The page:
The most incongruous track on ‘A Secret Wish’ is a synthpop version of ‘Sorry For Laughing’ by cult Scottish post-punks Josef K. ZTT had a policy of imposing covers on their acts and at one point Morley even pitched a Carpenters song. Dörper is no fan of covers on debut albums, feeling they dilute the purity of a young band’s vision. He floated The Velvet Underground’s ‘Femme Fatale’ as a compromise, arguing Nico’s glacial Teutonic torch singer vibe was a better fit for Propaganda’s Euro noir aesthetic. But the label prevailed.
“When people say with ‘A Secret Wish’ we made a perfect album, I always say, ‘No, it’s not perfect, we have this Scottish song on it’,” notes Dörper. “At the time I said, ‘Kraftwerk would never do a cover version’.”
Released in July 1985, ‘A Secret Wish’ earned critical acclaim, but only made a limited commercial splash. It charted at Number 16 in the UK and enjoyed similarly modest success across Europe.
“Modest is the right word,” laughs Dörper. “ZTT were disappointed because we had quite successful singles. ‘Duel’ was popular in England and it was also big in France and southern Europe. But I think the biggest success was the next single, ‘p:Machinery’. It did nothing in Germany, nothing in England, but it was mega in France, Spain, Italy…”
Dörper was also amused to note how Paul Morley’s high-art, densely detailed packaging often proved an obstacle outside Britain. ZTT’s German affiliate label even refused to stock the 12-inch of ‘p:Machinery’ until a JG Ballard quote about the leftist Baader-Meinhof guerrilla group was removed from the sleeve.
“The further away we went from London and the Morley campaigns, the more successful it was,” chuckles Dörper. “It failed totally in the US, though. We were filming a video for ‘p:Machinery’ in New York and the record company out there couldn’t understand anything Morley said about how he wanted to do to promote it.
And in the US, ‘A Secret Wish’ got a sticker on it that said, ‘Featuring Yes guitarist Steve Howe’.”
Further tensions surfaced when ZTT sent Propaganda on tour in late 1985. The line-up was augmented by Derek Forbes, fellow ex-Simple Minds member Brian McGee on drums, and session guitarist Kevin Armstrong.
Technical limitations meant most of the electronic elements would be on a pre-recorded playback, so Dörper defiantly refused to join the tour.
“I was really angry with what they did, replacing the machines with musicians,” says Dörper. “At that time, I have to say that, like The Human League, I was strongly against guitars.”
Propaganda’s relationship with ZTT hit crisis point in late 1985. Brücken was now married to Morley and her loyalties were torn. Her involvement with the remix album ‘Wishful Thinking’, made without consulting the other members and released to poor sales in November 1985, became another bone of contention. But what finally pushed the band to mutiny was meeting lawyer Brian Carr, who had represented John Lydon in his successful court case against Malcolm McLaren. Carr went through their ZTT deal and concluded it would never earn the group any money.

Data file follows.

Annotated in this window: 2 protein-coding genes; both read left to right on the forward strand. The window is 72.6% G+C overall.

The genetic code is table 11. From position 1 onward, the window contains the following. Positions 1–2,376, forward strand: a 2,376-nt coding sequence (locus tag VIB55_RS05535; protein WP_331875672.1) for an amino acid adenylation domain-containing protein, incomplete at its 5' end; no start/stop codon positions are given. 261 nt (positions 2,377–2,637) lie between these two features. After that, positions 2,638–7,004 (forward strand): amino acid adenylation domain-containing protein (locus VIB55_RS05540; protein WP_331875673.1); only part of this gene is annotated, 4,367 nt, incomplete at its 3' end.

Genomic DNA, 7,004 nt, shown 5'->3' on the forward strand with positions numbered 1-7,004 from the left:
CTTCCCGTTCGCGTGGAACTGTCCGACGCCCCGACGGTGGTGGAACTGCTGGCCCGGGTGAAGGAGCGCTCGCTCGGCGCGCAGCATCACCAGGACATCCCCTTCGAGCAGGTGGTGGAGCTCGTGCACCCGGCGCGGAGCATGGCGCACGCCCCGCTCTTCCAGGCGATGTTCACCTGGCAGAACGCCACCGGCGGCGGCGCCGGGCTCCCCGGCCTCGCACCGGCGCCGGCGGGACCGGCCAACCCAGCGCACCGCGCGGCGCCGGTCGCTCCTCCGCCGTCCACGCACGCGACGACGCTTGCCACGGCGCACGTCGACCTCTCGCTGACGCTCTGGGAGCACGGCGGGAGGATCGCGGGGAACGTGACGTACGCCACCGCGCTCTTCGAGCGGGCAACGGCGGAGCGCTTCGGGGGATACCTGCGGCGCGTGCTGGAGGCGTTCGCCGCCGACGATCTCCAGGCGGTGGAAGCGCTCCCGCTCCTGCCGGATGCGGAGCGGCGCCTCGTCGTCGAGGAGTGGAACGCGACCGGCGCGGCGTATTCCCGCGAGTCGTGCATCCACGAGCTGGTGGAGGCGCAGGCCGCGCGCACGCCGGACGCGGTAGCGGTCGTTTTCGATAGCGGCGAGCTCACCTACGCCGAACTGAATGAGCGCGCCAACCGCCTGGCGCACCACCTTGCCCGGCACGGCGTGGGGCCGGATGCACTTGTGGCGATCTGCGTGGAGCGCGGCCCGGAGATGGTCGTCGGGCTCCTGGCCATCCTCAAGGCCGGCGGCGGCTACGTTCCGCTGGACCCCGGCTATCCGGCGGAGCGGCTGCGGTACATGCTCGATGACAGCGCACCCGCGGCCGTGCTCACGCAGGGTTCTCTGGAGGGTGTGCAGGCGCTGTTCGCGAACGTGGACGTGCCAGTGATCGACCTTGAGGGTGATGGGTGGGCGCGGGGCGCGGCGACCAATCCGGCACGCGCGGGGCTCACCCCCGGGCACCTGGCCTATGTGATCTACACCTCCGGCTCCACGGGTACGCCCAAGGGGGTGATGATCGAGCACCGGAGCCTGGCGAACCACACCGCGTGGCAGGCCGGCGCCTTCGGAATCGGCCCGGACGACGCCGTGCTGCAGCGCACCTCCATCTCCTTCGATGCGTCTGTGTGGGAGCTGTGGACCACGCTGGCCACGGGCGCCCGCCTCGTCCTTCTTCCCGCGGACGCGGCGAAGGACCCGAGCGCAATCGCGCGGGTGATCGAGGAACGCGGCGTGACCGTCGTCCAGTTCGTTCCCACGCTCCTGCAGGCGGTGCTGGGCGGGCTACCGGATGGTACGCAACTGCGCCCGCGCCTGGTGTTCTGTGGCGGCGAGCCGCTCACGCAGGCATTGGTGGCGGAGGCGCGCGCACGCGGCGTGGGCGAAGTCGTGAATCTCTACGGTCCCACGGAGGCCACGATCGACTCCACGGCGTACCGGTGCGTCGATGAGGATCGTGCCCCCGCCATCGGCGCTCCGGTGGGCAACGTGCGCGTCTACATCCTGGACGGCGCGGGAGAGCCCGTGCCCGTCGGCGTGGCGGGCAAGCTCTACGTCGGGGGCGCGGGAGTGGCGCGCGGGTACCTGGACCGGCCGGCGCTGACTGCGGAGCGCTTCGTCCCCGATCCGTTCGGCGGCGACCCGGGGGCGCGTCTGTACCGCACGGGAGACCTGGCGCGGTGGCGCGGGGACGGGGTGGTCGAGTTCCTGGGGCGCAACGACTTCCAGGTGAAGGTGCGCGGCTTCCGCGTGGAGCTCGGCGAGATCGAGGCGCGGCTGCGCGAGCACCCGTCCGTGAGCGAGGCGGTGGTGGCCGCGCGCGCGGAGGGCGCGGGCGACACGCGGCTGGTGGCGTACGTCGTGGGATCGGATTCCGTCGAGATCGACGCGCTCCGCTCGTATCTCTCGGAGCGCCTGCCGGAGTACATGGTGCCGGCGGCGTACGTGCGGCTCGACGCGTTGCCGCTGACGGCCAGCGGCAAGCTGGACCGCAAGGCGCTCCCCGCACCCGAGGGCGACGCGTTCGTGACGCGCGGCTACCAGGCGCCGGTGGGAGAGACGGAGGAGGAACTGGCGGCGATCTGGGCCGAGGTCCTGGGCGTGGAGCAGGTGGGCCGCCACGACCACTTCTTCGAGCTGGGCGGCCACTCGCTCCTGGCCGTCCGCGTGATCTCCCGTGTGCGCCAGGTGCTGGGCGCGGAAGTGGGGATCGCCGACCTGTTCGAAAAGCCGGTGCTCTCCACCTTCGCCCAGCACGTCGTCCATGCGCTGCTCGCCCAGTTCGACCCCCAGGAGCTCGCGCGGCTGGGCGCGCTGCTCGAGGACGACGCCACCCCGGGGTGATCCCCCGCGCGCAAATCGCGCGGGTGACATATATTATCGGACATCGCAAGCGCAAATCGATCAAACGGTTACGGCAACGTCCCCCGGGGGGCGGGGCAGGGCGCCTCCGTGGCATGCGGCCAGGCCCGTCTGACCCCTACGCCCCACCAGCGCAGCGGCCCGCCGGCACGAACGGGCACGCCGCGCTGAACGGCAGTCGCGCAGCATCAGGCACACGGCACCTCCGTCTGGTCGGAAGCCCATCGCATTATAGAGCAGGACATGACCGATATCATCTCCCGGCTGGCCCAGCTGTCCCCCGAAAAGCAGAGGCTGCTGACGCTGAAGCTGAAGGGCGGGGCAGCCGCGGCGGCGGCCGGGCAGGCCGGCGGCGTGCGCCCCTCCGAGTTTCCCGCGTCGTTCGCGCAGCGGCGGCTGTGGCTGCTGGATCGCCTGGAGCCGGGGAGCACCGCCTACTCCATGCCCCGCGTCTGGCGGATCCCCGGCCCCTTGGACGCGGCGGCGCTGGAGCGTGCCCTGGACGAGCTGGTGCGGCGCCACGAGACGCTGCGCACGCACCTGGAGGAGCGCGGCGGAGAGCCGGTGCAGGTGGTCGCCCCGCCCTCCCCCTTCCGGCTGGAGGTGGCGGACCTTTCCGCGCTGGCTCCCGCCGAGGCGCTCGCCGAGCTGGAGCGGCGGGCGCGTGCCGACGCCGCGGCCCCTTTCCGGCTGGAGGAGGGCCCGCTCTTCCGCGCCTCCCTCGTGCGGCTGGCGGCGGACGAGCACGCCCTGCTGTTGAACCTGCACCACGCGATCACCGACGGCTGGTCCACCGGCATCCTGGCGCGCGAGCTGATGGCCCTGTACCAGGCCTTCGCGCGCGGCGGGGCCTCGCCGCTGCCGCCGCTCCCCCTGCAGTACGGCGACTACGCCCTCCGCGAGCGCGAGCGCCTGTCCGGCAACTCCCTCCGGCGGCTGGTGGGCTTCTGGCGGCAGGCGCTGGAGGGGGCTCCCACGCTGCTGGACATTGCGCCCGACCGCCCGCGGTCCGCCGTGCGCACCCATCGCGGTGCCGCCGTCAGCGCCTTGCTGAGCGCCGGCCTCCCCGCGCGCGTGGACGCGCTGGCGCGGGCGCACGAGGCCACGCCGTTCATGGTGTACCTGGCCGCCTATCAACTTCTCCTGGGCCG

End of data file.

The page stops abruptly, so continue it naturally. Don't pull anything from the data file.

Propaganda initially took legal action to try and force a contract renegotiation, a fairly routine step for artists after a successful debut album. Horn and Sinclair responded in uncompromising terms, with a court injunction similar to the one they would later serve on Frankie singer Holly Johnson.
Brücken quit Propaganda soon afterwards, remaining with ZTT as a solo artist. Dörper, Freytag and Mertens then faced a gruelling and costly legal battle that dragged on for 14 months. The case was eventually scheduled for the High Court in the summer of 1987. It was a high-stakes game for both Propaganda and ZTT, with the loser facing huge legal costs as well as potential damages, but at the last minute, just two days before the court date, Horn and Sinclair made an out-of-court offer to release the band from their contract.
“It was not renegotiated, unfortunately,” Dörper says. “We were released from the deal, but the recording itself continued to be under the conditions that we had signed. That meant we still needed to recoup half a million pounds or something, which we actually did in the 1990s.”
After the settlement, Propaganda signed to Virgin with an expanded line-up, including a new singer, young American Betsi Miller. They released ‘1234’, a less successful, more conventional-sounding sequel album in 1990, but by that time all the original members had left. Dörper returned to his job in banking and later rejoined Die Krupps, an association that continues to this day. In 1988, Dörper also reunited with Andreas Thein, who sadly died from cancer in 2013, to make “Germany’s first acid house record”, Rififi’s ‘Dr Acid And Mr House’.
“That was the total opposite of ZTT – we recorded it in a day and a half,” laughs Dörper. “We had the Roland bassline sampled into the Fairlight, so it was a high-tech acid record.”
In the 30 years since ‘A Secret Wish’, Dörper has mellowed towards his former musical sparring partners. He even forgave Trevor Horn enough to rejoin his fellow Propaganda survivors to play at a gala tribute show for the ZTT founder at London’s Wembley Arena in 2005.
“You could say I used to be impressed by Trevor… and I am not any more,” he grins. “But I am not arrogant, because I know he can do things that I can’t.”
The Wembley show led to discussions about a long-term Propaganda reunion. In the end, Ralf Dörper chose not to rejoin Freytag and Mertens when they reactivated the group, but he is back on friendly terms with his former bandmates, including Brücken, joining her onstage in London in 2013.
And what about ‘A Secret Wish’, the album that still stands as their near-perfect masterpiece? He pauses to consider his verdict.
“I would have liked my original plan of having the very long ‘Mabuse’ on one side, but that album does not exist,” he sighs. “But I like the instruments chosen by Steve Lipson and he managed to avoid things that sounded too 80s, because a full album with too much Fairlight is annoying to hear nowadays. And I have to say that I quite like ‘Duel’, because it reminds me of how we sampled the noisy stuff, which at that time, to have this sort of industrial sound, was quite new. Yes, I think it’s actually a good album. I do not do this often, but I think I could still listen to it.”
‘A Secret Wish’ is out on BMG